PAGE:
1/2 tsp. cinnamon
One 1/2-inch piece ginger, peeled and finely grated 
1 vanilla bean, split lengthwise, seeds scraped and reserved
1 1/2 lb. rhubarb, trimmed and cut into 1-inch pieces on the bias 
8 green cardamom pods
2 star anise

Preheat oven to 400 degrees F. In a medium size bowl, whisk together the wine, orange juice, honey, salt, cinnamon, and vanilla seeds. Toss the rhubarb with the cardamom, anise, and vanilla pods in a 9" x 13" glass or metal baking dish. Pour the braising liquid over the rhubarb and bake, stirring occasionally, until rhubarb is tender, 14 to 16 minutes. Let cool to room temperature. Remove the whole spies and serve over yogurt or ice cream.

Thursday, April 18, 2013

Ice Cream #17: Key Lime Pie

Since we've had a taste of summer last week here in NYC, I've been in the mood for all those cool and refreshing frozen desserts. Since Key lime pie is one of my favorites, I thought I would try turning it into ice cream. Now I can't decide which I like better: the pie or the ice cream! 

In Florida, Key lime pie is made with actual Key limes. They're smaller than regular limes and quite tart. As they're difficult to find, I've cheated and used conventional limes you can find at any grocery store. The result is still fantastic. If you're lucky enough to have access to Key limes, you can use those instead.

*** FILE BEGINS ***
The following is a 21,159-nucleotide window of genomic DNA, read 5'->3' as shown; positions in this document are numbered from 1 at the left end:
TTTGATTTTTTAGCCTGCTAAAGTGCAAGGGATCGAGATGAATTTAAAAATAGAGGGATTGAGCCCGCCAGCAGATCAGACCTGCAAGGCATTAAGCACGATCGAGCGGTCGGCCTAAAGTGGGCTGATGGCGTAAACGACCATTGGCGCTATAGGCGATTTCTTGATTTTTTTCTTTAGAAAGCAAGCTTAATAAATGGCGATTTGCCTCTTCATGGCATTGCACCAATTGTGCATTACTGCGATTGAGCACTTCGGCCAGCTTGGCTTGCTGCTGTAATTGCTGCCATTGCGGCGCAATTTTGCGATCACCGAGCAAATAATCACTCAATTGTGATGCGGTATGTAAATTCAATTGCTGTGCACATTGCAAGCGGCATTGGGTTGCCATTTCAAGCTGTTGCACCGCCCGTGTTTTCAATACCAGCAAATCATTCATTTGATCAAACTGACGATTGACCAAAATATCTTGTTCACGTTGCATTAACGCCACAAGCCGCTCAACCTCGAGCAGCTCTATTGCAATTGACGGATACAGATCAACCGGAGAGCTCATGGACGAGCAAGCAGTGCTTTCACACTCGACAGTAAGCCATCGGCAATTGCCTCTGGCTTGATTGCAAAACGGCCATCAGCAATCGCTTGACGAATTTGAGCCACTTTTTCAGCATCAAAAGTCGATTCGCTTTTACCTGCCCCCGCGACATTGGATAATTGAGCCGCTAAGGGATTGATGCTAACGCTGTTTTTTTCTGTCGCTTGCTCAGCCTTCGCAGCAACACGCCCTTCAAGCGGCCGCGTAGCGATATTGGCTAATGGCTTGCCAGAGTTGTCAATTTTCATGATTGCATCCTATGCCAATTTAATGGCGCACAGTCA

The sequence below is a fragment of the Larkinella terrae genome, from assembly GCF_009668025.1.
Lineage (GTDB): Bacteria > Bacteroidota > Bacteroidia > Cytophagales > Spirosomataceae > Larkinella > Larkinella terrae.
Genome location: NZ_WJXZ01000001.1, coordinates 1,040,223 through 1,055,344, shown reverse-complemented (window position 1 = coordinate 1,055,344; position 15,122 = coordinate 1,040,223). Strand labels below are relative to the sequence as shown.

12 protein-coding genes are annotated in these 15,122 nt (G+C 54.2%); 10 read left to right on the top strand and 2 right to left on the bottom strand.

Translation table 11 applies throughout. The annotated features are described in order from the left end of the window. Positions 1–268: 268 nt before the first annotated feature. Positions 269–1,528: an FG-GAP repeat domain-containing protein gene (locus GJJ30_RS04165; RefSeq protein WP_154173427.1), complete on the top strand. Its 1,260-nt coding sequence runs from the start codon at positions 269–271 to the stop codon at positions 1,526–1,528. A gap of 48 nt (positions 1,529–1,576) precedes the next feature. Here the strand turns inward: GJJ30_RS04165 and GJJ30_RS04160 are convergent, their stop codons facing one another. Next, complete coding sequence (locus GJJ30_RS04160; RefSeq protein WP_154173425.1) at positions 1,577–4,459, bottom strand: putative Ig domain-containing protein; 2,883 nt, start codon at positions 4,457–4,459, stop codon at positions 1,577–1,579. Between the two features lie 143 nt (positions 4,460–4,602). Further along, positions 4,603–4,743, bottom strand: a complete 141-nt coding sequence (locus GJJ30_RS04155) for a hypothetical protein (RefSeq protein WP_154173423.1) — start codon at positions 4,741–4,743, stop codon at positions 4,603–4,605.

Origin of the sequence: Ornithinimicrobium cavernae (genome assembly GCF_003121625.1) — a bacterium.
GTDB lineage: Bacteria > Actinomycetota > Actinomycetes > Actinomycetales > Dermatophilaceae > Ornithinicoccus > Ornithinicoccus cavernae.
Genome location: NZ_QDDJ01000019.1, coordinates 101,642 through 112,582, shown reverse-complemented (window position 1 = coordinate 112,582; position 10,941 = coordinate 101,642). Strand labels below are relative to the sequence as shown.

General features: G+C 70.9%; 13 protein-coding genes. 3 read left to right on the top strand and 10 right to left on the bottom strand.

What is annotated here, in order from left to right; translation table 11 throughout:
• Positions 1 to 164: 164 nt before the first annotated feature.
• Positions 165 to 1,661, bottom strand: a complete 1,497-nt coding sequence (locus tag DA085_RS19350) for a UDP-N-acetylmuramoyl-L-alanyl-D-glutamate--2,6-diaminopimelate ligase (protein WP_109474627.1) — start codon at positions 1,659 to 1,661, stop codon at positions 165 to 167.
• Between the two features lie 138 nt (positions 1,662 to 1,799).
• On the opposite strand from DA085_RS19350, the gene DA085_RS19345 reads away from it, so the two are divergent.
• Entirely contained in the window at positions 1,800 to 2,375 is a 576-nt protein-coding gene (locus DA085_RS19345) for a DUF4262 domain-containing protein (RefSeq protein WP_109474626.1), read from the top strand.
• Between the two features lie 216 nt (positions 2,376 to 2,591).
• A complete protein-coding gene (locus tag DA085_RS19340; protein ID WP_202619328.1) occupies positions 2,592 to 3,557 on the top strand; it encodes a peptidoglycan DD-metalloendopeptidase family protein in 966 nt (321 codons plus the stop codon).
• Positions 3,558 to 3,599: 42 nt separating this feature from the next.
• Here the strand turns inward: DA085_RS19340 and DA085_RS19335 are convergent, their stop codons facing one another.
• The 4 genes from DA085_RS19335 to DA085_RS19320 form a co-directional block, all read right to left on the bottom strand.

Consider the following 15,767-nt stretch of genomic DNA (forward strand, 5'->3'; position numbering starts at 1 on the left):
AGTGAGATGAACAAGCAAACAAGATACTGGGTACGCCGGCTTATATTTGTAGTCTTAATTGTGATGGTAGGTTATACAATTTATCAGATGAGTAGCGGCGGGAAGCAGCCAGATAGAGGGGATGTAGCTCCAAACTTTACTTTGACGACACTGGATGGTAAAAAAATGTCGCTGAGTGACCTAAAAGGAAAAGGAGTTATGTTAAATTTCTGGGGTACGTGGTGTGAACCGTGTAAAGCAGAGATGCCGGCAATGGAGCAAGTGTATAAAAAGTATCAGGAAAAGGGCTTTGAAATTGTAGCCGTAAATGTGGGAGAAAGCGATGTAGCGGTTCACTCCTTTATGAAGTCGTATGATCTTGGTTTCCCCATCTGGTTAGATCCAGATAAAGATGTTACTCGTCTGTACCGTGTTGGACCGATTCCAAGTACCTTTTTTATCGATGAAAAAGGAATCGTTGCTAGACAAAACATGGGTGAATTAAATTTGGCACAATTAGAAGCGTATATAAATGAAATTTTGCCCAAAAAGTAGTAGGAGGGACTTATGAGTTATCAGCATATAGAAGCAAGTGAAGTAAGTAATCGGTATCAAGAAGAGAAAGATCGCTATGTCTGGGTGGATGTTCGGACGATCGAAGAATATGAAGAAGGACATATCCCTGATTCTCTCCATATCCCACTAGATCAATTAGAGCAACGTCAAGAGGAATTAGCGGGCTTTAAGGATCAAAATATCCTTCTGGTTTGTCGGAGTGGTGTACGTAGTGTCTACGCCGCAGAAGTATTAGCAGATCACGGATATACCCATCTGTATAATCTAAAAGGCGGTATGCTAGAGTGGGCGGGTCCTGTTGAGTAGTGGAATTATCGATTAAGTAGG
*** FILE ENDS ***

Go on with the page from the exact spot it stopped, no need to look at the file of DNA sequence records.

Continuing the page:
Using a traditional graham cracker crust as a garnish is a great addition to the ice cream. Instead of shaping it into a pie pan, I've rolled it out and cut it into wedges. The wedges of crust make a great presentation and a fun way to scoop up the ice cream. Key lime pie ice cream is bursting with flavor and the perfect treat to enjoy throughout the spring and summer.


Graham cracker crust recipe adapted from Ina Garten, Family Style


For the ice cream:
2 cups heavy cream
1 cup whole milk
3/4 to 1 cup sugar
1/4 tsp. sea salt
5 large egg yolks
1 tbsp. lime zest
1/2 cup freshly squeezed lime juice

For the graham cracker crust:
1 1/2 cups graham cracker crumbs (about 10 crackers)